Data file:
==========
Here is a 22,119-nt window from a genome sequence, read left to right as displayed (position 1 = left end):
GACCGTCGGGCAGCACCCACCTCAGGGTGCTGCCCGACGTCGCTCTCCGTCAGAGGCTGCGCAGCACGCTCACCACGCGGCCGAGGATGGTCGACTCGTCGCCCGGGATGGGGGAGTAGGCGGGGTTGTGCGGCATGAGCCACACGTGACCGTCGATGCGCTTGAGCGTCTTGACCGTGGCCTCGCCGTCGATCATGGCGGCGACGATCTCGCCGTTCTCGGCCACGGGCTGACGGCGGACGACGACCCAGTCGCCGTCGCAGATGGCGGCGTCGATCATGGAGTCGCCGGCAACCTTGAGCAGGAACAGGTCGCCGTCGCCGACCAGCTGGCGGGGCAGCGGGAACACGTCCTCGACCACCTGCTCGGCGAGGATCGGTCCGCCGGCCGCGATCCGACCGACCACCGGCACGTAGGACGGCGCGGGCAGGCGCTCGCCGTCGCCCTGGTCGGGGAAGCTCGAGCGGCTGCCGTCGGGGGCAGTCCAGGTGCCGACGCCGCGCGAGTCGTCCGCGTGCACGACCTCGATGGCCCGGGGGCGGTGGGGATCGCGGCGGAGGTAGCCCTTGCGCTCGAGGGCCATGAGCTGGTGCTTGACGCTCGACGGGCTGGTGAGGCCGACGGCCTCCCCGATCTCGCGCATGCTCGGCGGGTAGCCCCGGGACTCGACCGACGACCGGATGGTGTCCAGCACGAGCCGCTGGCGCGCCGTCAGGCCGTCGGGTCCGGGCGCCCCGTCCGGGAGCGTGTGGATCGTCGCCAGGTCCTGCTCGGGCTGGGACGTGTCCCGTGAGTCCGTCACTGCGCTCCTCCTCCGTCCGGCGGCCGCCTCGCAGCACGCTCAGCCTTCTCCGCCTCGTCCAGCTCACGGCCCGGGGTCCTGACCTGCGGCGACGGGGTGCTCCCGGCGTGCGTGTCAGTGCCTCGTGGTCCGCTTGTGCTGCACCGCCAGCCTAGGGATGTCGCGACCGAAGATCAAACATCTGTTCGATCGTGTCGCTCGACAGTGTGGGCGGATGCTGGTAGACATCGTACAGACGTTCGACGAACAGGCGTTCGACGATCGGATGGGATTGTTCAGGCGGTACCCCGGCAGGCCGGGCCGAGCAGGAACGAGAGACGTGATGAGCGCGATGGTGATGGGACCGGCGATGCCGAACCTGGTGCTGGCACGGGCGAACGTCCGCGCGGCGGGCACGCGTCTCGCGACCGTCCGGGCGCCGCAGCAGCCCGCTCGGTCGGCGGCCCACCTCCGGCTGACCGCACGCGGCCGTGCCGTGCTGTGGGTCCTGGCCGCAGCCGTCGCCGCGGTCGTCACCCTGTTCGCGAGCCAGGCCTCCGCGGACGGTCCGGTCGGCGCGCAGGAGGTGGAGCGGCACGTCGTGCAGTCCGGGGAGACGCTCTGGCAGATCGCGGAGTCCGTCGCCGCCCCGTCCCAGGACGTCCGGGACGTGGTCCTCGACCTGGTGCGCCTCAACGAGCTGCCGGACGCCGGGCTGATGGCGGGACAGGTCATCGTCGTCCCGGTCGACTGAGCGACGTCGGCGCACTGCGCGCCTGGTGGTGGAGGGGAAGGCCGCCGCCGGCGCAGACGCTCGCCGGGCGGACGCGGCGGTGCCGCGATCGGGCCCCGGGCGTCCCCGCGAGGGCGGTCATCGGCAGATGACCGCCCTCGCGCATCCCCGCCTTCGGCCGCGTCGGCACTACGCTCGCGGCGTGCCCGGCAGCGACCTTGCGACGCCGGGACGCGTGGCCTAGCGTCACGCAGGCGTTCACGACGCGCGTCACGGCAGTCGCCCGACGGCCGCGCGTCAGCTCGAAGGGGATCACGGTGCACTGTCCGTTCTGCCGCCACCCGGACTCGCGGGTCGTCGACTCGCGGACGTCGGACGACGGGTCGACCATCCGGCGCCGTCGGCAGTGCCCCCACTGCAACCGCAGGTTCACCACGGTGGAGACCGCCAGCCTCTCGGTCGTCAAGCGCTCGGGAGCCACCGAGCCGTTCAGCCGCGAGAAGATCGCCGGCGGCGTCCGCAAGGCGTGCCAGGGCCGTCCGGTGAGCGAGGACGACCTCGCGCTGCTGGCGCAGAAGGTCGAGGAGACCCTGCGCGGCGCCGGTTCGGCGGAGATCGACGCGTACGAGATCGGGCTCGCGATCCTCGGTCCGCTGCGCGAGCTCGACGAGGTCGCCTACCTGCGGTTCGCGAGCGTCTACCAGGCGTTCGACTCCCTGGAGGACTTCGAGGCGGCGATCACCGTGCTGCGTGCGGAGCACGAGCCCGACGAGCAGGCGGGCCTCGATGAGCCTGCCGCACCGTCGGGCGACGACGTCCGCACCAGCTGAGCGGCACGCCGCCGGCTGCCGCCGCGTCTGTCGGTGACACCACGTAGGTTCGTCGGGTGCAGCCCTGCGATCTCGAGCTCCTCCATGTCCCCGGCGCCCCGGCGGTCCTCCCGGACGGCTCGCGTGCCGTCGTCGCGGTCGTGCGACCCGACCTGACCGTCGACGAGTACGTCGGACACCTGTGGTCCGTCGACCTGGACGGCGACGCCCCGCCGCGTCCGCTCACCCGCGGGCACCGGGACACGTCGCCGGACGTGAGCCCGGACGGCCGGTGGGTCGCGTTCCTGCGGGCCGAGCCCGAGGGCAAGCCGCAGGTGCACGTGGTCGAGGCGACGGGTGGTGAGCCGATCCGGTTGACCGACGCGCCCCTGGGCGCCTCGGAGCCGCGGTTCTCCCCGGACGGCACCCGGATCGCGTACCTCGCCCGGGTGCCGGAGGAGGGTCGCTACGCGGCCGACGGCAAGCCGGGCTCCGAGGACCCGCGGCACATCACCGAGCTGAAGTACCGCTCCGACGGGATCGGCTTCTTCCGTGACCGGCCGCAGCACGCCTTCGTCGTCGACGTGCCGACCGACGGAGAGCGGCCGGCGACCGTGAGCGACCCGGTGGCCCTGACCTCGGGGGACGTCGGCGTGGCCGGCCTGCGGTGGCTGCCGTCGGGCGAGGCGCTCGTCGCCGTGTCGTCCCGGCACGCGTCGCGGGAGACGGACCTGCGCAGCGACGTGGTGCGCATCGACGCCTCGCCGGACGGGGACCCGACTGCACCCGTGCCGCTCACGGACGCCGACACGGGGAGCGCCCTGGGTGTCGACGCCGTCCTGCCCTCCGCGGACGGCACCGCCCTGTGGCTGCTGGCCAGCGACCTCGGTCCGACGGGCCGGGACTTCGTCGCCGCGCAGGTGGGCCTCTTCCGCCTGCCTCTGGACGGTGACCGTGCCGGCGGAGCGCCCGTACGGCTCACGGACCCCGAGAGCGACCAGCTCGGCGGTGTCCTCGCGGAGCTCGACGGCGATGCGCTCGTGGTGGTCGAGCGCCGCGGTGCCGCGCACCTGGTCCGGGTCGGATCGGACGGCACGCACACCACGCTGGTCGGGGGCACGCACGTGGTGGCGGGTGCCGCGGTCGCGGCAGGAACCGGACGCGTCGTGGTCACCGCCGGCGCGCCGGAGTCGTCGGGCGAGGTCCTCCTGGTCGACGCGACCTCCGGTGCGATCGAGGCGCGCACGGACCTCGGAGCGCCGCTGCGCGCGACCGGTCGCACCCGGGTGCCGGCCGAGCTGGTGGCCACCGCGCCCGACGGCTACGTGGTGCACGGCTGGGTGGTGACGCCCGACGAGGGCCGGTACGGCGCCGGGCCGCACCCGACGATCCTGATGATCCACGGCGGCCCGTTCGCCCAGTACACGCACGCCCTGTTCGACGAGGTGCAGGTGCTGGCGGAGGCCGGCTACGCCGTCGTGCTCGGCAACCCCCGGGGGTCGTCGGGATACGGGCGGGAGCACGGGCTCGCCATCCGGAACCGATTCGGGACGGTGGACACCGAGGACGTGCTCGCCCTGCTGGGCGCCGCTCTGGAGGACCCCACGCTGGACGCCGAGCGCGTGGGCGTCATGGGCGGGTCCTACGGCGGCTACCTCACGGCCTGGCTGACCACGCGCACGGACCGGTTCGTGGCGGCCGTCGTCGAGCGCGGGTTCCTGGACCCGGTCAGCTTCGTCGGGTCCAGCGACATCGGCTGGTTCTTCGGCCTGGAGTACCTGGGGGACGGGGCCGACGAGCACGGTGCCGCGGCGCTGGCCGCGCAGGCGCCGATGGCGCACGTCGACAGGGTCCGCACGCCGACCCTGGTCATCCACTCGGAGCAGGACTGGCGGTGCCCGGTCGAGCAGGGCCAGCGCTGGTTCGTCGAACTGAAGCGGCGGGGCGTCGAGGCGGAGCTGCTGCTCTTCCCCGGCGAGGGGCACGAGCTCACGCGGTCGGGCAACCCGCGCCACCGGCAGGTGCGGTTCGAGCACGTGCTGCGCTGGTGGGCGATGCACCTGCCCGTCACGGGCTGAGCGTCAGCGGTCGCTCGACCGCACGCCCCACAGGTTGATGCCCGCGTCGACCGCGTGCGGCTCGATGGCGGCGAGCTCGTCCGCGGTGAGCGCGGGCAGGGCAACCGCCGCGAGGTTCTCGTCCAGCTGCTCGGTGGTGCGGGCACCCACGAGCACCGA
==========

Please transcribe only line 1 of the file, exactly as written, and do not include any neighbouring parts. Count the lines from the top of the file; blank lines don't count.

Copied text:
Here is a 22,119-nt window from a genome sequence, read left to right as displayed (position 1 = left end):